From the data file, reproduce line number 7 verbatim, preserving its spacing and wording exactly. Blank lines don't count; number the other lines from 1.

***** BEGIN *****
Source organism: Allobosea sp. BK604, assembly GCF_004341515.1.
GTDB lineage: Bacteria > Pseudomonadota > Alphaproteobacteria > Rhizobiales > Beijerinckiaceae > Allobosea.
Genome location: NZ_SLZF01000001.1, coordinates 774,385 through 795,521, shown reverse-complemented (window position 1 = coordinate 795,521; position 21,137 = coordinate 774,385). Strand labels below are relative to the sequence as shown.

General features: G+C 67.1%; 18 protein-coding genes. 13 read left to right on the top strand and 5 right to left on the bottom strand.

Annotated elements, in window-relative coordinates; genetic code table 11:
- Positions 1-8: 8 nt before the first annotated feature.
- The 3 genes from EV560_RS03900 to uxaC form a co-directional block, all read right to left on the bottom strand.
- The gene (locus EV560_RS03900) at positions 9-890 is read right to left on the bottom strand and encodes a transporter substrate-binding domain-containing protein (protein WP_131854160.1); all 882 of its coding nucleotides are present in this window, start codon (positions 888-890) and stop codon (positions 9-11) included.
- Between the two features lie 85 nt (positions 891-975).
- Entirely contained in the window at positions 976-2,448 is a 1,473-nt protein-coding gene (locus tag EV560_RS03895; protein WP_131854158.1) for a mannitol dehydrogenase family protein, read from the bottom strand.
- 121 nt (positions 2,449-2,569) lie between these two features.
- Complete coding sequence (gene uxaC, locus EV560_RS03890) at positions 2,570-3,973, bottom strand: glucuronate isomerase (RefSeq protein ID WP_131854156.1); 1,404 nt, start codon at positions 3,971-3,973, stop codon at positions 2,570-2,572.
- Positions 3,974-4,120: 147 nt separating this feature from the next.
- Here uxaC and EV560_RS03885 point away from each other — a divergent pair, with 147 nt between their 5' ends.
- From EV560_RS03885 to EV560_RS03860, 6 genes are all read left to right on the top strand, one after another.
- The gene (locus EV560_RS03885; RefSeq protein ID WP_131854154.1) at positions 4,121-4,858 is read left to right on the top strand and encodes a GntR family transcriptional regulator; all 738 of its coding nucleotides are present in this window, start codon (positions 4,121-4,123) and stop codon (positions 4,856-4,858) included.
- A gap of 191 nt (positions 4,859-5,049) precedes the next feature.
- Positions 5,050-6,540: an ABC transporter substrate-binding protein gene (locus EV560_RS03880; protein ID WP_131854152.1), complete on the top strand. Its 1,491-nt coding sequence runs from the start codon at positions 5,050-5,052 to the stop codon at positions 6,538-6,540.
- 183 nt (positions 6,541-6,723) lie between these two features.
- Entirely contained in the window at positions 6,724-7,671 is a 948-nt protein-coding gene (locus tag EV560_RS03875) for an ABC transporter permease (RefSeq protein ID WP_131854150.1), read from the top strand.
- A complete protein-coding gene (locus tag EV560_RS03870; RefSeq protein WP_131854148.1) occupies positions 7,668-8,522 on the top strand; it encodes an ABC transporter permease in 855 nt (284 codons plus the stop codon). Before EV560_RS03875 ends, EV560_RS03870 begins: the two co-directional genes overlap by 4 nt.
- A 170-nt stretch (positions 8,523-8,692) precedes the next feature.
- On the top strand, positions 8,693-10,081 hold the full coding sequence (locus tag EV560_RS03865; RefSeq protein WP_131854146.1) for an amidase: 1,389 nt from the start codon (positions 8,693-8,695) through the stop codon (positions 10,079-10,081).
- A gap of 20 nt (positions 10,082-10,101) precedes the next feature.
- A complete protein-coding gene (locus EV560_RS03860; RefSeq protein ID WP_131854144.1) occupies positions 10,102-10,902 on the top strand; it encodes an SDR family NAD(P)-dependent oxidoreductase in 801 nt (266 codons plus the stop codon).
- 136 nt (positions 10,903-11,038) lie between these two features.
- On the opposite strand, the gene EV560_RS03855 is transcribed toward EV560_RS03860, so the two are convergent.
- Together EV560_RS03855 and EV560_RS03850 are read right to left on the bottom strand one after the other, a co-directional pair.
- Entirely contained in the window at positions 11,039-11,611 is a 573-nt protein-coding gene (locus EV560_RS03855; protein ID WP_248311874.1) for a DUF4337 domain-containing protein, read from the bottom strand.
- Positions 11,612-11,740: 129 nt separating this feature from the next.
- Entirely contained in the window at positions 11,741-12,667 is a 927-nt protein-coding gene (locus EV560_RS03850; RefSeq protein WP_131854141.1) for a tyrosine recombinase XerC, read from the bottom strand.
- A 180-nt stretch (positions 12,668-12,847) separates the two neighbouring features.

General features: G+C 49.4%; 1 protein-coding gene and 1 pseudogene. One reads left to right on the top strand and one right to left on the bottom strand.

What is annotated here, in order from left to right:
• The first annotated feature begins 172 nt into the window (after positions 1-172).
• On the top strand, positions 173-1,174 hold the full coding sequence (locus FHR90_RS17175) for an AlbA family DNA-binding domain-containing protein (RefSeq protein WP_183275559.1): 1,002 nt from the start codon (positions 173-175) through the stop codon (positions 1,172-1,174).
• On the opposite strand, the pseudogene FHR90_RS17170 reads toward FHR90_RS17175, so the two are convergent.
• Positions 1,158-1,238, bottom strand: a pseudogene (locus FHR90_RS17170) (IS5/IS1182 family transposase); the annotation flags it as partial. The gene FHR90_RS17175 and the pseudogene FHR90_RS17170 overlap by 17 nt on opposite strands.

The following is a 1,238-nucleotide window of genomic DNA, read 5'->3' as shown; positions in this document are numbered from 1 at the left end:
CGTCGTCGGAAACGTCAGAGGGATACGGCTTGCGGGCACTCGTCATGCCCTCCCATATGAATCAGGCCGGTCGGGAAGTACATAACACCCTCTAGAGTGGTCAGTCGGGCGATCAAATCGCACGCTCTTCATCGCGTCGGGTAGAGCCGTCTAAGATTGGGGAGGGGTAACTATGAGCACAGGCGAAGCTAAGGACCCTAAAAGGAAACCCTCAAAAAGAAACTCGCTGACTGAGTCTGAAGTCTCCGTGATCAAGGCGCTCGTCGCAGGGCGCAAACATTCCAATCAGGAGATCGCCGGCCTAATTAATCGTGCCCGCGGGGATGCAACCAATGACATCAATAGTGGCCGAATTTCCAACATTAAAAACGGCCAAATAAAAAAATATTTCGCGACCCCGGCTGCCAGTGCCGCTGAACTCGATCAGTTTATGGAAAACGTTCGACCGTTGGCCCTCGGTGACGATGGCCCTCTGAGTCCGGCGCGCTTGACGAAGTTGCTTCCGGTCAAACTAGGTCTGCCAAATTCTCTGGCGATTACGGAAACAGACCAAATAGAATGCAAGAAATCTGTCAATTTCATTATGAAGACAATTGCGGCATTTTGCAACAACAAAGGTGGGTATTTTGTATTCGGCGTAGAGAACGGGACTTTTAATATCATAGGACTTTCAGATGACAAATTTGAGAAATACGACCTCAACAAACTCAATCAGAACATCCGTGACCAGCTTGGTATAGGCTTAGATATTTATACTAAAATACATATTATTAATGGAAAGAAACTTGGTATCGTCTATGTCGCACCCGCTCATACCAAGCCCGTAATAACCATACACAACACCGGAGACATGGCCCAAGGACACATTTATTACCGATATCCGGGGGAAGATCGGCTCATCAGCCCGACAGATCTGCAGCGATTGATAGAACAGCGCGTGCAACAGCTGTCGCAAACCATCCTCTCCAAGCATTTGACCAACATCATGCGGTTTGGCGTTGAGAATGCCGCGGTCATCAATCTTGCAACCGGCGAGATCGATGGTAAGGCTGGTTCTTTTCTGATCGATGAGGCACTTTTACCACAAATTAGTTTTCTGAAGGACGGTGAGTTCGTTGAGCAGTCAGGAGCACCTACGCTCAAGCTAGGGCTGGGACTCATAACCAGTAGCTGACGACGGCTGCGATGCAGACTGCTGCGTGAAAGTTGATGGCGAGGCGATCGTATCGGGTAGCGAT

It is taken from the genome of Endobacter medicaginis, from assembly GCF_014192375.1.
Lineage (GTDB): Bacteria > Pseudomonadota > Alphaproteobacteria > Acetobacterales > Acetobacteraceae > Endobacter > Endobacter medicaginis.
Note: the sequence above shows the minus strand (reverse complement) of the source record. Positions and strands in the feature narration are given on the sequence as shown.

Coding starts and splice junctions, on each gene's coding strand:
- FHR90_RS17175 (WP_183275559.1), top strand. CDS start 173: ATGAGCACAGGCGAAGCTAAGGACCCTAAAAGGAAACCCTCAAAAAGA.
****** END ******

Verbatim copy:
- The 3 genes from EV560_RS03900 to uxaC form a co-directional block, all read right to left on the bottom strand.